This is just a snapshot into our life right now. Of course, I have my amazing husband, our dog, our home, our careers, etc. But infertility is in the forefront right now. It’s consuming me. And I’m terrified. I want to leave this awful place but then I’m right back where we started. Incomplete and wishing for more. Left behind. Broken. I’m learning that the process of conceiving and being a parent is an amazing, wonderful privilege. Not a certainty.

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9 thoughts on “Dear loved ones,

  1. I feel you pain as you write this. I really do.
    I don’t want to tell you are wrong to feel this way, but I do want to tell you that you aren’t alone. I also feel the need to tell you that you have no reason to feel shame. It helped me a lot to process similar emotions when someone told me that infertility is an illness, just like diabetes or a heart murmur. No illness is desirable, and no-one is to blame for the way their body works – there is no shame for that! You are doing nothing wrong, some thing are just out of your control. You are an amazing women, and the fact that your body isn’t doing what you want it to, doesn’t make you any less of an amazing women!
    I know the feelings you are dealing with right now, and I just wish I could wrap you up in a giant hug and we could cry together. Sending you love and wishing you peace. Try to be kind to yourself.

    Liked by 2 people

    1. ❤️ I wish I could meet every woman in our online community and give her a big hug too! I think we all have our bad days and I know the encouragement I get from my online friends lifts me back up when I’m feeling down. Thank you xo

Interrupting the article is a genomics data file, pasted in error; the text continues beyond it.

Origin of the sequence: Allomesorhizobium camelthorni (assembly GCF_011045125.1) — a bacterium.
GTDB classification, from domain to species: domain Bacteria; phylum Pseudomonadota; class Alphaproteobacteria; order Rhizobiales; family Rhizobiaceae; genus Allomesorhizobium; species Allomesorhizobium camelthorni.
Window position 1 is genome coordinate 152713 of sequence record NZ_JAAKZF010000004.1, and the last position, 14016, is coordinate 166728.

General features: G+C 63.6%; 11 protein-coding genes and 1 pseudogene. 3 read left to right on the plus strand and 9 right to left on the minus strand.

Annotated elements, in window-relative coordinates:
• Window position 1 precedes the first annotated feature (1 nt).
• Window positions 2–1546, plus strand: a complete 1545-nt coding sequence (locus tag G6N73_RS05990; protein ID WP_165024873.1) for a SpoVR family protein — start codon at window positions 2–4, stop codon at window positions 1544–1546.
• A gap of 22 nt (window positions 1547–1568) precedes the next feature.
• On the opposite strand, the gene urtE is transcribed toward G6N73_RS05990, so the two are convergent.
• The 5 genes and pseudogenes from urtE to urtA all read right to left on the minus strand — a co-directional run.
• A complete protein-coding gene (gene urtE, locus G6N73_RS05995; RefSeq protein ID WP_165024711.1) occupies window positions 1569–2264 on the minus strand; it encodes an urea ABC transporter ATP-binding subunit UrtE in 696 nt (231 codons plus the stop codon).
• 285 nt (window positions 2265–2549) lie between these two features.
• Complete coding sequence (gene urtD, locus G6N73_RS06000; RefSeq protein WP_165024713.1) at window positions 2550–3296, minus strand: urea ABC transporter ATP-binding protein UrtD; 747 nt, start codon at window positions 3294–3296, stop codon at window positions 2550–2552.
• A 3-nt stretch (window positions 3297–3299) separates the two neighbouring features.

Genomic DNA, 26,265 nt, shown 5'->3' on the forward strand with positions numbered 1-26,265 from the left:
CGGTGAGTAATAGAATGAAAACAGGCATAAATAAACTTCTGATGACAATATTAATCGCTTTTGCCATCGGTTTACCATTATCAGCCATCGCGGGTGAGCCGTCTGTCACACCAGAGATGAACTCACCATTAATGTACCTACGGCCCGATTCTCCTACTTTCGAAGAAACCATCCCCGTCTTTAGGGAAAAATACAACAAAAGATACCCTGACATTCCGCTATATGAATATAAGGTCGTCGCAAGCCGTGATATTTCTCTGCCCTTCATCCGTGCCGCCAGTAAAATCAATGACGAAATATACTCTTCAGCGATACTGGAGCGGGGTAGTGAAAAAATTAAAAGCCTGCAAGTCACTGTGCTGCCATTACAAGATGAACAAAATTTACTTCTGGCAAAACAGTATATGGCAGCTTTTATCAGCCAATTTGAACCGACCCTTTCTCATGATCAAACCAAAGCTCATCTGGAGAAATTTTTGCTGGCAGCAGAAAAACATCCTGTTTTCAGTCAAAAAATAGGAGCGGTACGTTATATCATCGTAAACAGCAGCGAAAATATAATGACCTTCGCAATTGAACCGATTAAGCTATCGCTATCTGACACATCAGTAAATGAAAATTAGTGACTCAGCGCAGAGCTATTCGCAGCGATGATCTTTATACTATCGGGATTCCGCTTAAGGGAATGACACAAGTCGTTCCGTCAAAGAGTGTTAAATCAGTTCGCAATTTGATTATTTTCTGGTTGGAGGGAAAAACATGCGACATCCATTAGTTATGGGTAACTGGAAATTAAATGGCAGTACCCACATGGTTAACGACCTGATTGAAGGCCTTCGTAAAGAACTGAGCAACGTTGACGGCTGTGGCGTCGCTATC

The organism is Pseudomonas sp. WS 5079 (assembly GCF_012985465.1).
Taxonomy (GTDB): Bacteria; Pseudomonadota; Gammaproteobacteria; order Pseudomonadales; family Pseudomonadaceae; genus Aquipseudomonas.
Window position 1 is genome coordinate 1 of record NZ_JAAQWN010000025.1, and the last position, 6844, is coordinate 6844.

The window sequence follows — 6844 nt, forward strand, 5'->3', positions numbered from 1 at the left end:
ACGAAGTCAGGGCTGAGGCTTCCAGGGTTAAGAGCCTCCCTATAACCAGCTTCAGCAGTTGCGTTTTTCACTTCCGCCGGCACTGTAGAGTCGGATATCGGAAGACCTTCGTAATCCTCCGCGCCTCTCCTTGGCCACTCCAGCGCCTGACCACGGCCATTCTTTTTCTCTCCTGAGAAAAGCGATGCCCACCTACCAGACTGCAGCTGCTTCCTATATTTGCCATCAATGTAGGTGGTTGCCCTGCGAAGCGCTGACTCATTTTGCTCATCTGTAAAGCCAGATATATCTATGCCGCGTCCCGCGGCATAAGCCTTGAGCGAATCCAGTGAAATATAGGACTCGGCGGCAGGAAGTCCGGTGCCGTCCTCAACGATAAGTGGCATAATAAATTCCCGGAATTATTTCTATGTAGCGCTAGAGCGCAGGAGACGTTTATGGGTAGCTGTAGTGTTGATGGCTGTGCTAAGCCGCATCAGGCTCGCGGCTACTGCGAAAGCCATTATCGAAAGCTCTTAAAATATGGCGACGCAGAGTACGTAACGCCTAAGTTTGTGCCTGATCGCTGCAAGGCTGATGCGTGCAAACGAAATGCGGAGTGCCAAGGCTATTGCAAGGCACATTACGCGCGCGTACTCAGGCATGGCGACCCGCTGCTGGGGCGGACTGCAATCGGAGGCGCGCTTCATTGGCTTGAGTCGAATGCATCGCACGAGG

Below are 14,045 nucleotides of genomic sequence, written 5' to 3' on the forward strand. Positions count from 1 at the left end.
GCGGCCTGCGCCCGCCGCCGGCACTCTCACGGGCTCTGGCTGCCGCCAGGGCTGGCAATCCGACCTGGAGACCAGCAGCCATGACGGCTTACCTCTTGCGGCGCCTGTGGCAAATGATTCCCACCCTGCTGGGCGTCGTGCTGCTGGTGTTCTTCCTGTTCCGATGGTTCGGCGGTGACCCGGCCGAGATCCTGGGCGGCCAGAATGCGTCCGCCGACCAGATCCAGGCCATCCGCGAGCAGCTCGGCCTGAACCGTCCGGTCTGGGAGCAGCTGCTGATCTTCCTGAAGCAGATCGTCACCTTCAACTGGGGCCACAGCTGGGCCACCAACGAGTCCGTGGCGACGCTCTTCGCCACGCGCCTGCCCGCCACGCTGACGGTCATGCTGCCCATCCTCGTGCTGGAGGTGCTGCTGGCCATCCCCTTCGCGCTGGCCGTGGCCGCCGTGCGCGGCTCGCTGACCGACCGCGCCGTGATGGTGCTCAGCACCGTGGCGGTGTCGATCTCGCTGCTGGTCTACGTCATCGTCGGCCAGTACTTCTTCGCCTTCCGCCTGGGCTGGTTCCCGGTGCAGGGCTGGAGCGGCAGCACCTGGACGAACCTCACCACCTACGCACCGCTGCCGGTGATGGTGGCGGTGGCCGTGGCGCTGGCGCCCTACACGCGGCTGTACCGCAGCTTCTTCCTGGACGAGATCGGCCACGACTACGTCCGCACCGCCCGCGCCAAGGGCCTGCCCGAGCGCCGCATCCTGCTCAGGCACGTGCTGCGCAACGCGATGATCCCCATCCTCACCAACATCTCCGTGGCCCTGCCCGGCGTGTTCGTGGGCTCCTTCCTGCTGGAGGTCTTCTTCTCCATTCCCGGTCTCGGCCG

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  2. I used to talk to my pastor’s wife about their early years of marriage. She finished her degree early so they could hurry up and get married; all she wanted was a child. For years and years, seven in fact, she prayed to God for her own little miracle. She couldn’t understand for the longest time why they weren’t conceiving. She said around year five she finally decided to “give it to God.” Their prayers were finally heard and they have three beautiful, grown children and six grandchildren. Now the circumstances are a bit different because this was before most fertility treatments existed and her husband wasn’t traveling like ours do. Just want you to know that I’m praying for you and your husband. I really feel like you’ll get your blessing this year!!!

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    1. Thank you! I pray about this a lot and I know we will have a family one day, I’m just not sure when or how. My experience with infertility relates a lot to the charter pilot lifestyle. It’s like when my husband is gone, I miss him but it feels that much sweeter when he returns. It’s taking us a while to have a family, but when we do it’s going to be so overwhelmingly amazing!

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  3. 😦 know that we are all with you going through these same feelings. Something will happen and when it does the timing and all of it will make sense(thAts what I keep saying to myself anyways)

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    1. I tell myself that too. I try to remind myself of how strong I am because of this experience. And all of these torture treatments will be worth it when I meet my baby.